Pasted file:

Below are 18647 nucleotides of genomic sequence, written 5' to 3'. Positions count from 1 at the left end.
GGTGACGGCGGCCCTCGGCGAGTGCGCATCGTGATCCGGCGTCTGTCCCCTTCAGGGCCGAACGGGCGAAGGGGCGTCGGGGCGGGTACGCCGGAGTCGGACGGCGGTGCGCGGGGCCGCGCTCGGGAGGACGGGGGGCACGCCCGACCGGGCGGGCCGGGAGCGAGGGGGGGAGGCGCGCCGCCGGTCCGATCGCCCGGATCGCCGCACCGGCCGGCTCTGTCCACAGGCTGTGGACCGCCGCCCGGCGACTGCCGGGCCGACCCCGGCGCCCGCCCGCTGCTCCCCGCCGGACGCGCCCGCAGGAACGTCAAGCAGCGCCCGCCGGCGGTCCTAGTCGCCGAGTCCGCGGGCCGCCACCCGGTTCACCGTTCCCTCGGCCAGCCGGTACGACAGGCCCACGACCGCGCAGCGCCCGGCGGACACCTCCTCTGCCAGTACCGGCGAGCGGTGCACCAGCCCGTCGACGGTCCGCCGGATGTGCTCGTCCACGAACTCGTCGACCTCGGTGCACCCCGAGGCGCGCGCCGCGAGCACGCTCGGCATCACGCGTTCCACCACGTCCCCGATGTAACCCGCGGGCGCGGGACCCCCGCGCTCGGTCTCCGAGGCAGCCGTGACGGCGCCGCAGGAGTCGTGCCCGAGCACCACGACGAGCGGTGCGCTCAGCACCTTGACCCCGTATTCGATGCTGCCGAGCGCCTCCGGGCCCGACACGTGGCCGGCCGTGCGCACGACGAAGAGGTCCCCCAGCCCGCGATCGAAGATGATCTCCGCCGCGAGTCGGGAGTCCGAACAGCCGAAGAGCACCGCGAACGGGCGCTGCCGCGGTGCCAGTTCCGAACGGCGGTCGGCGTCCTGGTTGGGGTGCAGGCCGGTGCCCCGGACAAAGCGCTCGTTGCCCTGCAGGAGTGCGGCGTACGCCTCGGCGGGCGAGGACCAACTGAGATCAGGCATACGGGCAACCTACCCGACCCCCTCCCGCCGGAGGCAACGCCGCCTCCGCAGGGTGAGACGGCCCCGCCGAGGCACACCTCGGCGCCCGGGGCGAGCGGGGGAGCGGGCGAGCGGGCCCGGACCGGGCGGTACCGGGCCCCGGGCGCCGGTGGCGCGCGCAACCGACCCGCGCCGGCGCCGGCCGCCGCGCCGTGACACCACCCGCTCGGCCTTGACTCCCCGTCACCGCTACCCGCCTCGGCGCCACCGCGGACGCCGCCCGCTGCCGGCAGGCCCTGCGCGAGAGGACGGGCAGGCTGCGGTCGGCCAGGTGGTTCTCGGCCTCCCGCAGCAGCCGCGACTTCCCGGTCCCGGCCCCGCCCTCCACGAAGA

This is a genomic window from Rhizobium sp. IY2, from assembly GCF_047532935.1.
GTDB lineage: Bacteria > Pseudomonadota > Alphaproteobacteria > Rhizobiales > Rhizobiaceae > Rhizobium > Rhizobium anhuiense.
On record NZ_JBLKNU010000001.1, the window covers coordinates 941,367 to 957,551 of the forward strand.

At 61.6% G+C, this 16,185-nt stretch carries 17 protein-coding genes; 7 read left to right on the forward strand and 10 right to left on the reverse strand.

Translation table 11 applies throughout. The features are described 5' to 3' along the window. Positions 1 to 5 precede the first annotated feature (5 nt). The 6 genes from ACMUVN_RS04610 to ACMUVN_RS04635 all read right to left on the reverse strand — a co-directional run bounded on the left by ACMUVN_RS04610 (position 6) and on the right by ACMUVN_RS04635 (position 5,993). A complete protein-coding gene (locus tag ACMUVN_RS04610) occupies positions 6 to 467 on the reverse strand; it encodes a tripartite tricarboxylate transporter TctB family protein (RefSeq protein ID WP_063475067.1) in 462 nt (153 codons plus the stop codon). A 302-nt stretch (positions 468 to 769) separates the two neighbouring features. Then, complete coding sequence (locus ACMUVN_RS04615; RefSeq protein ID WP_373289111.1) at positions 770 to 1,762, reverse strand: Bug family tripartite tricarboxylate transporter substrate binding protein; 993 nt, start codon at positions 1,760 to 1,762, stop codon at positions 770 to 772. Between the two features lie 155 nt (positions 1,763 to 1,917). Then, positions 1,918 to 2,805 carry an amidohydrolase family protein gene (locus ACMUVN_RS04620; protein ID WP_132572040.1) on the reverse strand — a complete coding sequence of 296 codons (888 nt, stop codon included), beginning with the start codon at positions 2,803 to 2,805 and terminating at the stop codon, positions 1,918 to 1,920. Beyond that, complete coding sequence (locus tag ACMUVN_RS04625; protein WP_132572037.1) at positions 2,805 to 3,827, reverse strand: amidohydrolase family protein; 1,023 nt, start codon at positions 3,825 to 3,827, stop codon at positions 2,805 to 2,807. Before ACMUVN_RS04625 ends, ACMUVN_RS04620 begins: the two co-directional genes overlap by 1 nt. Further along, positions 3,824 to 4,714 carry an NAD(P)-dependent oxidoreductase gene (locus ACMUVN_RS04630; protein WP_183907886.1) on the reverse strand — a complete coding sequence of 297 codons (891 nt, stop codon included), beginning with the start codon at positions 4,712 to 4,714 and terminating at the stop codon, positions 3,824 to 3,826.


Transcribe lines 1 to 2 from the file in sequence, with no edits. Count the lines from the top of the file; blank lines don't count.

Below are 18647 nucleotides of genomic sequence, written 5' to 3'. Positions count from 1 at the left end.
GGTGACGGCGGCCCTCGGCGAGTGCGCATCGTGATCCGGCGTCTGTCCCCTTCAGGGCCGAACGGGCGAAGGGGCGTCGGGGCGGGTACGCCGGAGTCGGACGGCGGTGCGCGGGGCCGCGCTCGGGAGGACGGGGGGCACGCCCGACCGGGCGGGCCGGGAGCGAGGGGGGGAGGCGCGCCGCCGGTCCGATCGCCCGGATCGCCGCACCGGCCGGCTCTGTCCACAGGCTGTGGACCGCCGCCCGGCGACTGCCGGGCCGACCCCGGCGCCCGCCCGCTGCTCCCCGCCGGACGCGCCCGCAGGAACGTCAAGCAGCGCCCGCCGGCGGTCCTAGTCGCCGAGTCCGCGGGCCGCCACCCGGTTCACCGTTCCCTCGGCCAGCCGGTACGACAGGCCCACGACCGCGCAGCGCCCGGCGGACACCTCCTCTGCCAGTACCGGCGAGCGGTGCACCAGCCCGTCGACGGTCCGCCGGATGTGCTCGTCCACGAACTCGTCGACCTCGGTGCACCCCGAGGCGCGCGCCGCGAGCACGCTCGGCATCACGCGTTCCACCACGTCCCCGATGTAACCCGCGGGCGCGGGACCCCCGCGCTCGGTCTCCGAGGCAGCCGTGACGGCGCCGCAGGAGTCGTGCCCGAGCACCACGACGAGCGGTGCGCTCAGCACCTTGACCCCGTATTCGATGCTGCCGAGCGCCTCCGGGCCCGACACGTGGCCGGCCGTGCGCACGACGAAGAGGTCCCCCAGCCCGCGATCGAAGATGATCTCCGCCGCGAGTCGGGAGTCCGAACAGCCGAAGAGCACCGCGAACGGGCGCTGCCGCGGTGCCAGTTCCGAACGGCGGTCGGCGTCCTGGTTGGGGTGCAGGCCGGTGCCCCGGACAAAGCGCTCGTTGCCCTGCAGGAGTGCGGCGTACGCCTCGGCGGGCGAGGACCAACTGAGATCAGGCATACGGGCAACCTACCCGACCCCCTCCCGCCGGAGGCAACGCCGCCTCCGCAGGGTGAGACGGCCCCGCCGAGGCACACCTCGGCGCCCGGGGCGAGCGGGGGAGCGGGCGAGCGGGCCCGGACCGGGCGGTACCGGGCCCCGGGCGCCGGTGGCGCGCGCAACCGACCCGCGCCGGCGCCGGCCGCCGCGCCGTGACACCACCCGCTCGGCCTTGACTCCCCGTCACCGCTACCCGCCTCGGCGCCACCGCGGACGCCGCCCGCTGCCGGCAGGCCCTGCGCGAGAGGACGGGCAGGCTGCGGTCGGCCAGGTGGTTCTCGGCCTCCCGCAGCAGCCGCGACTTCCCGGTCCCGGCCCCGCCCTCCACGAAGA